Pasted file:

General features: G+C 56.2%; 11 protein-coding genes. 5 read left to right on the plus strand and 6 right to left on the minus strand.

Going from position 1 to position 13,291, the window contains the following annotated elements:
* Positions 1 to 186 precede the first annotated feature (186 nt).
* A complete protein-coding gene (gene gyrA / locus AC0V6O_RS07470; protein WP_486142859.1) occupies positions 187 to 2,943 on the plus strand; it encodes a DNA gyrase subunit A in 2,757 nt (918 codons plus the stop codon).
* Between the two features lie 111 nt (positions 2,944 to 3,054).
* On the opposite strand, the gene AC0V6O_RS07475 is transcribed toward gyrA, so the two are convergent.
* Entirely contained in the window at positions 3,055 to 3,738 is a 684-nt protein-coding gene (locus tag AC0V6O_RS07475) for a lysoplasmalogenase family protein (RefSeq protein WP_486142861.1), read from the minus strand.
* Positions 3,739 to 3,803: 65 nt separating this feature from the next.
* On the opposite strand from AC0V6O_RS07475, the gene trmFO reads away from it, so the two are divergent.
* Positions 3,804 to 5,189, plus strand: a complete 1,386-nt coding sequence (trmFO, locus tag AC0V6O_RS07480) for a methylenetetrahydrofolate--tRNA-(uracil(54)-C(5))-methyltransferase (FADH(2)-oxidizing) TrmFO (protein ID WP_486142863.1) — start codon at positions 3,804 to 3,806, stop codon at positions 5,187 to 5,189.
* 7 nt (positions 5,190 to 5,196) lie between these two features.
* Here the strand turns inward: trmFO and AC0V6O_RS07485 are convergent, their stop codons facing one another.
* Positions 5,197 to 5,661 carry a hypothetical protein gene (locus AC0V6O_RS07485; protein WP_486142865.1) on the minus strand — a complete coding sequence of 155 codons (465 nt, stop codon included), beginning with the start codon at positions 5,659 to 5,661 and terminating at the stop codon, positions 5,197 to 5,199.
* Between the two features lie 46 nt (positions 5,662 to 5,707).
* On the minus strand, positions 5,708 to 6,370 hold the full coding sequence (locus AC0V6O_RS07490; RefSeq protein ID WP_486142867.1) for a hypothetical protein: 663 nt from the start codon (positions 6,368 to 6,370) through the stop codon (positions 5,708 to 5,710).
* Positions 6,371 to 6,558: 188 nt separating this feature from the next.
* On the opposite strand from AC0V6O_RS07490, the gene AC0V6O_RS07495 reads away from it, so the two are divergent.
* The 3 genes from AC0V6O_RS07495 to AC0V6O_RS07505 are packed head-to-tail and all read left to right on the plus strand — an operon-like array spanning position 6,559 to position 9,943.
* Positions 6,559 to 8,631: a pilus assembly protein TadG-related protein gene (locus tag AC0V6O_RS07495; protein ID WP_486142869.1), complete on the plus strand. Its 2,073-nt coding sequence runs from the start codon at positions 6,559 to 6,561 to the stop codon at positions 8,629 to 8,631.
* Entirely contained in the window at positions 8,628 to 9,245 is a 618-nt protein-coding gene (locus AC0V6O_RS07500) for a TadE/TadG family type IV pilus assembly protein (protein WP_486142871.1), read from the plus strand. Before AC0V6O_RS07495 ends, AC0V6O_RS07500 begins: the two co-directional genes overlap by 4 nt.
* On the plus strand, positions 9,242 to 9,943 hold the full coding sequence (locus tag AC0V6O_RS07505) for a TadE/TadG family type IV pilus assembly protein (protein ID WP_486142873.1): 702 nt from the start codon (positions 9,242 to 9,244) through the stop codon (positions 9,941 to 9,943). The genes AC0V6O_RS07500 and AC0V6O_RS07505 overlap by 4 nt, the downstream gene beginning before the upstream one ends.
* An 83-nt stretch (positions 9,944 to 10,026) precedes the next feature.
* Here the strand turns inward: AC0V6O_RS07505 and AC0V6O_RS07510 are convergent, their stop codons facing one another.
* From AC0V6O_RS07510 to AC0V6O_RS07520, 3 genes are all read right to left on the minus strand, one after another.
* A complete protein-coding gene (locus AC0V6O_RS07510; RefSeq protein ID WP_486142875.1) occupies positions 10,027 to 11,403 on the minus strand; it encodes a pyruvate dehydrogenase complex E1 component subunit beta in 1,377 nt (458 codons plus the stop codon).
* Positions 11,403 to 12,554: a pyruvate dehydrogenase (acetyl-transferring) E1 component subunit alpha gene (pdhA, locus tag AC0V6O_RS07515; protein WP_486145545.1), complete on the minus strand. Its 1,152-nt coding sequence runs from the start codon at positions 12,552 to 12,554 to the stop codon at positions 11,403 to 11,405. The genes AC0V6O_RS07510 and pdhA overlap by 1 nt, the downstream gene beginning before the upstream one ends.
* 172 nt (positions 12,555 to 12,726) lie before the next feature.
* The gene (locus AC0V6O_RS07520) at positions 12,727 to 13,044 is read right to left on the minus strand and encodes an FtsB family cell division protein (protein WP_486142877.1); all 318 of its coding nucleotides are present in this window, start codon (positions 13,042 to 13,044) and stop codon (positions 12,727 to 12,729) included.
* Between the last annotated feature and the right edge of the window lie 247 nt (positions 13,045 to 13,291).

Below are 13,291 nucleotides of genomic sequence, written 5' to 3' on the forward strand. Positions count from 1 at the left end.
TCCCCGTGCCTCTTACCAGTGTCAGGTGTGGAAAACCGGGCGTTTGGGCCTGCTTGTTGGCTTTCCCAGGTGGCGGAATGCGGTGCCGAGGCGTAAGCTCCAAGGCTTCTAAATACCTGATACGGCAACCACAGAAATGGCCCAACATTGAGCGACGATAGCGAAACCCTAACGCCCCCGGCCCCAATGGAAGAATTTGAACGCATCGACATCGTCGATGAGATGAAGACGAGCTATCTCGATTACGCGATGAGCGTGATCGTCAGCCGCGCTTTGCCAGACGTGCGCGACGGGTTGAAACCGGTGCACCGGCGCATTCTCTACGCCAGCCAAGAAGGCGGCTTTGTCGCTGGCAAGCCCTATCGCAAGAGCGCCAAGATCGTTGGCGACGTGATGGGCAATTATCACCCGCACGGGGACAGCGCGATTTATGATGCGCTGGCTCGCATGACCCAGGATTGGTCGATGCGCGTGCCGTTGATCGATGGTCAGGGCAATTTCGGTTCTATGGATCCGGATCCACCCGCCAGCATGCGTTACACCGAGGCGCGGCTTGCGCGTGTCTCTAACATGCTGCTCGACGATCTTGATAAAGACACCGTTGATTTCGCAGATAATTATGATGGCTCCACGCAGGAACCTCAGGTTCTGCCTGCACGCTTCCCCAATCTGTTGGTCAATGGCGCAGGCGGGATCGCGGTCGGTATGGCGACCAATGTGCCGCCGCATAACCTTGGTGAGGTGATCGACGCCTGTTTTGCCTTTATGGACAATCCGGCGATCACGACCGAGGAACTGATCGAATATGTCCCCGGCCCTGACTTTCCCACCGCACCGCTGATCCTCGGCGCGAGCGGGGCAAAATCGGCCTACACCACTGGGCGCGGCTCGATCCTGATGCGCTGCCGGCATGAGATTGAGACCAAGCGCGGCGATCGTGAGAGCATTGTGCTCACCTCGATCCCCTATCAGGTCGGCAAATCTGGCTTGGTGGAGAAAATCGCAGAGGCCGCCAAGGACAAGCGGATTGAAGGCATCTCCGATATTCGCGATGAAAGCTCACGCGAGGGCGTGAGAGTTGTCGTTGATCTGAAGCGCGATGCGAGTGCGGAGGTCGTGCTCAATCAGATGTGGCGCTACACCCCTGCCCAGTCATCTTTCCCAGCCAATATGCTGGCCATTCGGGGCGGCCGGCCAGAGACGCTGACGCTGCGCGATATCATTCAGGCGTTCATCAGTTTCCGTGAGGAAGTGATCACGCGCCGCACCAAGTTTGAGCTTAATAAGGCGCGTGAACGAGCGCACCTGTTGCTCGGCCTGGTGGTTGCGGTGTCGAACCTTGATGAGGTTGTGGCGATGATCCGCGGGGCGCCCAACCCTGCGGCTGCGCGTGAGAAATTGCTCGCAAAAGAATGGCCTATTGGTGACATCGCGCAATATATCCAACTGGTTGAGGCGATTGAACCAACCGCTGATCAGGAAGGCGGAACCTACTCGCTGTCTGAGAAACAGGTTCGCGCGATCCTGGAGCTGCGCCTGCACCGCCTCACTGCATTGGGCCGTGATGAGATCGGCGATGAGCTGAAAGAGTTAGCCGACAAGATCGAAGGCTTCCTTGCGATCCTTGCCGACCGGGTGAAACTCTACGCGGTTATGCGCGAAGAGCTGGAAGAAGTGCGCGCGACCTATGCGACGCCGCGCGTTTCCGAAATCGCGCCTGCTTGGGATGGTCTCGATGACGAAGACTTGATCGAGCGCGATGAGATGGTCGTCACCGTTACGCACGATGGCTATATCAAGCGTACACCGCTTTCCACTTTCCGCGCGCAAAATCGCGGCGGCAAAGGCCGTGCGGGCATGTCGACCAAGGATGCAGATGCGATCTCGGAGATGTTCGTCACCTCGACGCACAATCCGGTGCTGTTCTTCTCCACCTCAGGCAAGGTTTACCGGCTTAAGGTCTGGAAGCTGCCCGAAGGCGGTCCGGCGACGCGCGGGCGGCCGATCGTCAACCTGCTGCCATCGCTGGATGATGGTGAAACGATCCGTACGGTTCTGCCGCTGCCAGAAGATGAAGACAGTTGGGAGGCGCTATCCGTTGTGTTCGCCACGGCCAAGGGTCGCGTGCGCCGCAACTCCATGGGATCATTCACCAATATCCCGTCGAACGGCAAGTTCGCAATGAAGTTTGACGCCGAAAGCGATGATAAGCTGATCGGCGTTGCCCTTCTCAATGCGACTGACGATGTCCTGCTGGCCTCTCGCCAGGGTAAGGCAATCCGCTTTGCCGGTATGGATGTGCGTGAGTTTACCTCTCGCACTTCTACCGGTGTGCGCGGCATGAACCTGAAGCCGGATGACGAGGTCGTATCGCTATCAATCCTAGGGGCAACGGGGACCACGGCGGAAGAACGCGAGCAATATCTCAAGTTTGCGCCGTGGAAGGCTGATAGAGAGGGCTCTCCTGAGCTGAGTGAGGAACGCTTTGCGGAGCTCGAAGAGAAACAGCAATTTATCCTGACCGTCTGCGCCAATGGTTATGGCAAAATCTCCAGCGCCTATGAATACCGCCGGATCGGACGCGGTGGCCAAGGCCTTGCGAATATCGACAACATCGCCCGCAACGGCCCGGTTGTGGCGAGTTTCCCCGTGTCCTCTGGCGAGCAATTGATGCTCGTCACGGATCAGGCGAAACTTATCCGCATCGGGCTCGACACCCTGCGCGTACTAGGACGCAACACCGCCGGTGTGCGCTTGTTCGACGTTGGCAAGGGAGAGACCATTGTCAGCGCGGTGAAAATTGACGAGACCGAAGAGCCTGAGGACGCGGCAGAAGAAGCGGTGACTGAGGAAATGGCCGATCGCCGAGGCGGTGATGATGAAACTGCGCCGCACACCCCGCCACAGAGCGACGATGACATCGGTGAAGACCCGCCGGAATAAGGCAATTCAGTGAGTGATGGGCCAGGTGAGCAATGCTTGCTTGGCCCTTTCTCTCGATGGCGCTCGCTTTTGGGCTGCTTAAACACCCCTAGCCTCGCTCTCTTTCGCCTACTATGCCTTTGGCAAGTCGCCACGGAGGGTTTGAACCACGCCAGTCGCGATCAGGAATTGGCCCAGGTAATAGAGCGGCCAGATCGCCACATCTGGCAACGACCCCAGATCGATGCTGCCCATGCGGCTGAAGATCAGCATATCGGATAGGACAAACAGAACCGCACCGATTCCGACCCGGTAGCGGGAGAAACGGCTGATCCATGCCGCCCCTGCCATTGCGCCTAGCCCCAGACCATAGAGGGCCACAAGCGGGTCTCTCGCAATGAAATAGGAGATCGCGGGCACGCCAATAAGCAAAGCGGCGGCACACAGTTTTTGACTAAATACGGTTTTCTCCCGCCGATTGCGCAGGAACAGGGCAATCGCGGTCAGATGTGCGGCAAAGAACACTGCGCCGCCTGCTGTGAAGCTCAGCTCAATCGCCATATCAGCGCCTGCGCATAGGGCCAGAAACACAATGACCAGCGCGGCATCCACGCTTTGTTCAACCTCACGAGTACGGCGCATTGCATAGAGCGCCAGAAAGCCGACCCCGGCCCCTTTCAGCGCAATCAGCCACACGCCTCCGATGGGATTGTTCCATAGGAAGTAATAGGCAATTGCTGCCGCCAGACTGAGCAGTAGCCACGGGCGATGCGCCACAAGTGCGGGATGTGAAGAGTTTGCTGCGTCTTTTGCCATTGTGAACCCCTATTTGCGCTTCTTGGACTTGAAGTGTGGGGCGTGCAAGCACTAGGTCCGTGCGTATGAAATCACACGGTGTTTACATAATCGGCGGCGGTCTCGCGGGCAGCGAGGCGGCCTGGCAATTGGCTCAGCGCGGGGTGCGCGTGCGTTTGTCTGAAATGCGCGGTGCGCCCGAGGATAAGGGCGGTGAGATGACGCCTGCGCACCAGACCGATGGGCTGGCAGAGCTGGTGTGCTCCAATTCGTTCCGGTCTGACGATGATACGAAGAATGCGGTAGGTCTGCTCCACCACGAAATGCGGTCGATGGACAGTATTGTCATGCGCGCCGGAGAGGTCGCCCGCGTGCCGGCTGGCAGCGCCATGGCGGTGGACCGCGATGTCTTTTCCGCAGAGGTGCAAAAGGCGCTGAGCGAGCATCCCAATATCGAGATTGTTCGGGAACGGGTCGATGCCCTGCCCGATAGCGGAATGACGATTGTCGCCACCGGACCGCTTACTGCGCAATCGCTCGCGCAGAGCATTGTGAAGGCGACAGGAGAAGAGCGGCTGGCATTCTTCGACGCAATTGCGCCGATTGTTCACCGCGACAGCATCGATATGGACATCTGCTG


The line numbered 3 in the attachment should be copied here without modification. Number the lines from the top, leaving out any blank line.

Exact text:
* Positions 1 to 186 precede the first annotated feature (186 nt).